-Chris Dominguez was selected in the fourth round, much to the delight of some Giants fans. The intimidating (6’4”, 235 pounds) third baseman has ridiculous light tower power and can hit the ball out anywhere. While the power is there, the contact isn’t—Dominguez struggles to hit breaking balls. Unless the ball is straight and right in his zone, he won’t make sound contact. But when he does, the ball launches out. He has game-changing power, but unless he learns how to improve his contact rate, he’ll fizzle in the Minor Leagues. Dominguez has the arm for third base, but not the hands or range. He’s best suited for first base because of his size. Honestly, he reminds me a lot of Texas’ Chris Davis, another huge slugger with contact issues that had to move off of third base. The Giants made an interesting decision in taking an intriguing player like Dominguez, and he could be a valuable player should he pan out.

Jason Stoffel sort of reminds me of Brian Wilson—he has good stuff, he’s aggressive, but he pitches much better in high leverage situations and loses focus when there’s no pressure. He and 2008 draftee Edwin Quirarte should form a formidable duo in the late innings in San Francisco should they both pan out. College relievers have a tendency to move quickly, and considering that Stoffel’s gotten comparisons to Ryan Perry and Daniel Schlereth from last year’s class, there stands a good chance that he’ll be the first member of the Giants’ draft class to reach the Majors. He has a lower ceiling than a good number of players the Giants selected, but he should make for a useful piece in the future.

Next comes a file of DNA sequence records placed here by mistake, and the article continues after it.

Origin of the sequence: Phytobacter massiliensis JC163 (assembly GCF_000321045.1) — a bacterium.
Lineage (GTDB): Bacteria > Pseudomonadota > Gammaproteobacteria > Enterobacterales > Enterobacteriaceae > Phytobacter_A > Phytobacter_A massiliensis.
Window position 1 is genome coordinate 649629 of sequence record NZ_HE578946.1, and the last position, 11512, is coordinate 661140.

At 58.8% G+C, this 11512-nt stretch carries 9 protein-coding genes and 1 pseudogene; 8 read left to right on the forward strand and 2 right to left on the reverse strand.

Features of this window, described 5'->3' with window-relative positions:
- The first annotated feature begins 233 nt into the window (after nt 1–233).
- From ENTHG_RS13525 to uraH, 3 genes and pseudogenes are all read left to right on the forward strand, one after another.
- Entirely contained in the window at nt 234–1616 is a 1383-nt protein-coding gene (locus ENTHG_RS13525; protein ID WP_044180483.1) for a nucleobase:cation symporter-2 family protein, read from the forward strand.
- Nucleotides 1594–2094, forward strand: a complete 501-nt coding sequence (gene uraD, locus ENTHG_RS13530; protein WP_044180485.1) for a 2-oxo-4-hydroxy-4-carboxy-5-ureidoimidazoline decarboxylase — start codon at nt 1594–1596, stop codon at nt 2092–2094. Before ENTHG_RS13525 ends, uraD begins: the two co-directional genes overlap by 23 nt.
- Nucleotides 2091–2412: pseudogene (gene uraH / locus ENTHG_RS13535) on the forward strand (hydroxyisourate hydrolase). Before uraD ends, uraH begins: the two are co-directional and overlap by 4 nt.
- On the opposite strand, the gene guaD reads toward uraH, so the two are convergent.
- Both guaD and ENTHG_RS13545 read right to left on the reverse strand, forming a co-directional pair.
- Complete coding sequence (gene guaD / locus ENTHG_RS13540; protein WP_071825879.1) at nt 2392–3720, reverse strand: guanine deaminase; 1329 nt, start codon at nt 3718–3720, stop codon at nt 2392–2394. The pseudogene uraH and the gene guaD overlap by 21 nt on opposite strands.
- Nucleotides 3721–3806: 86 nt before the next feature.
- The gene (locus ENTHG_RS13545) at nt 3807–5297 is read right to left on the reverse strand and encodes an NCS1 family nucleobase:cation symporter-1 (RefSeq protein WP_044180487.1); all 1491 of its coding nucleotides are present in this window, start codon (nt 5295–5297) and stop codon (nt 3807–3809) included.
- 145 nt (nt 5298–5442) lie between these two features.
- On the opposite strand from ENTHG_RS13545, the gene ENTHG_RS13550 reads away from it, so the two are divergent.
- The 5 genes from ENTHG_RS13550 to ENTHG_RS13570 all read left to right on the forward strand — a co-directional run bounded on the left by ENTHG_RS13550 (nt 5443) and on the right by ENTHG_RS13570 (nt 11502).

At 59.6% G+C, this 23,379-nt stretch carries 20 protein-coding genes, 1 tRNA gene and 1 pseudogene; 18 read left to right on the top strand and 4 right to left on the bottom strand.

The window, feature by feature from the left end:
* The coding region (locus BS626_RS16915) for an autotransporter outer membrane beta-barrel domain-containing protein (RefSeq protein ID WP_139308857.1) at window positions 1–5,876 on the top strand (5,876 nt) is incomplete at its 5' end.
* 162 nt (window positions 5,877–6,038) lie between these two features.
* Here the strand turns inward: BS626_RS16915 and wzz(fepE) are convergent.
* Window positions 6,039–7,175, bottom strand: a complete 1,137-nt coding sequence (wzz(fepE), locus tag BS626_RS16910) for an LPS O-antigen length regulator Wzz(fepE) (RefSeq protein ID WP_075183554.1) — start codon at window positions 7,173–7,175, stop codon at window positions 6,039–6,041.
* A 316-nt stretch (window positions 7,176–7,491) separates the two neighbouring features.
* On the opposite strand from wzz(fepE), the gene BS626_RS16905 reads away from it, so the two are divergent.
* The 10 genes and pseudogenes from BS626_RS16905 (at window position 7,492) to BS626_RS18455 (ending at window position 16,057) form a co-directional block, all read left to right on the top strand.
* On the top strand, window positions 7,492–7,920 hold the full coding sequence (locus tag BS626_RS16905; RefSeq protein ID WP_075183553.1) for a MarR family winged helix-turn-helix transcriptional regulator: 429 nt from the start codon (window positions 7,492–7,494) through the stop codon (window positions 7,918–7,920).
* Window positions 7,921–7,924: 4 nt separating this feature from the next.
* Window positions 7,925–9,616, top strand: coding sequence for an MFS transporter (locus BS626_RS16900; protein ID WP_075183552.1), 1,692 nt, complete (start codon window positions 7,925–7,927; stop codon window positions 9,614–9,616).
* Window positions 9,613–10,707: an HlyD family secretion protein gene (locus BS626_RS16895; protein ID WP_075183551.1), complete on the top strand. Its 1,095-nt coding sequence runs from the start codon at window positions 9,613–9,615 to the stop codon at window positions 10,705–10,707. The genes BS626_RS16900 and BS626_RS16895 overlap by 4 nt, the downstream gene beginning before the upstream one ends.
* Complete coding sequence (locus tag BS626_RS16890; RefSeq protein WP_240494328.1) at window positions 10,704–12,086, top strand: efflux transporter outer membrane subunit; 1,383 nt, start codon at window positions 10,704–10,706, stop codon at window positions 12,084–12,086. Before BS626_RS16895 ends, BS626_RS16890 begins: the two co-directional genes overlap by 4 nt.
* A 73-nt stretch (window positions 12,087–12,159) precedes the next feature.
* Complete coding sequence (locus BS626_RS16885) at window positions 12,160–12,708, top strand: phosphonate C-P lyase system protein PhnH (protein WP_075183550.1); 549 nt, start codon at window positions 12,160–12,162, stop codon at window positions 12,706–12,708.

-I hadn’t heard much about Brandon Belt, the Giants’ fifth-round selection out of Texas. He’s a big first baseman that has yet to tap in to his power, exhibiting an opposite-field approach—but the fact that he has advanced plate discipline and that he’s so large gives me some hope that he’ll eventually become a legitimate slugger. He’s a definite sleeper candidate.

Matt Graham is the ultimate project. He’s all arm and no legs, and both his stuff and command are extremely erratic. At times he’ll flash a plus fastball and a great curveball, and other times he’ll show a mediocre fastball and an ineffective breaking pitch. He has quite possibly the ugliest mechanics I’ve ever seen of a drafted player, but with his size and upside, the Giants must have some confidence that they can clean up his mechanics and turn him into a legitimate pitching prospect. Best-case scenario, Graham develops into a mid-rotation starter or a good reliever. Worst-case scenario, Graham blows out his arm and we don’t hear about him again. He’s the quintessential “high risk, high reward” type of player.

There were fifty rounds (not including supplemental), and I don’t have the time or knowledge to give my thoughts on every single player. So far, the Giants have signed Jeremy Toole, their tenth-round pick out of Brigham Young University. Like many of the other pitchers the Giants drafted this year, Toole has a power fastball and a plus breaking pitch. Because of his delivery and command issues, he profiles better as a reliever. The Giants seemed to target players with power early on in the draft—be it a power arm or a power bat. They didn’t go for “safe” picks, either: they grabbed players that have game-changing potential, and it’s picks like those that will hopefully bolster their already strong system and turn it into a top three organization.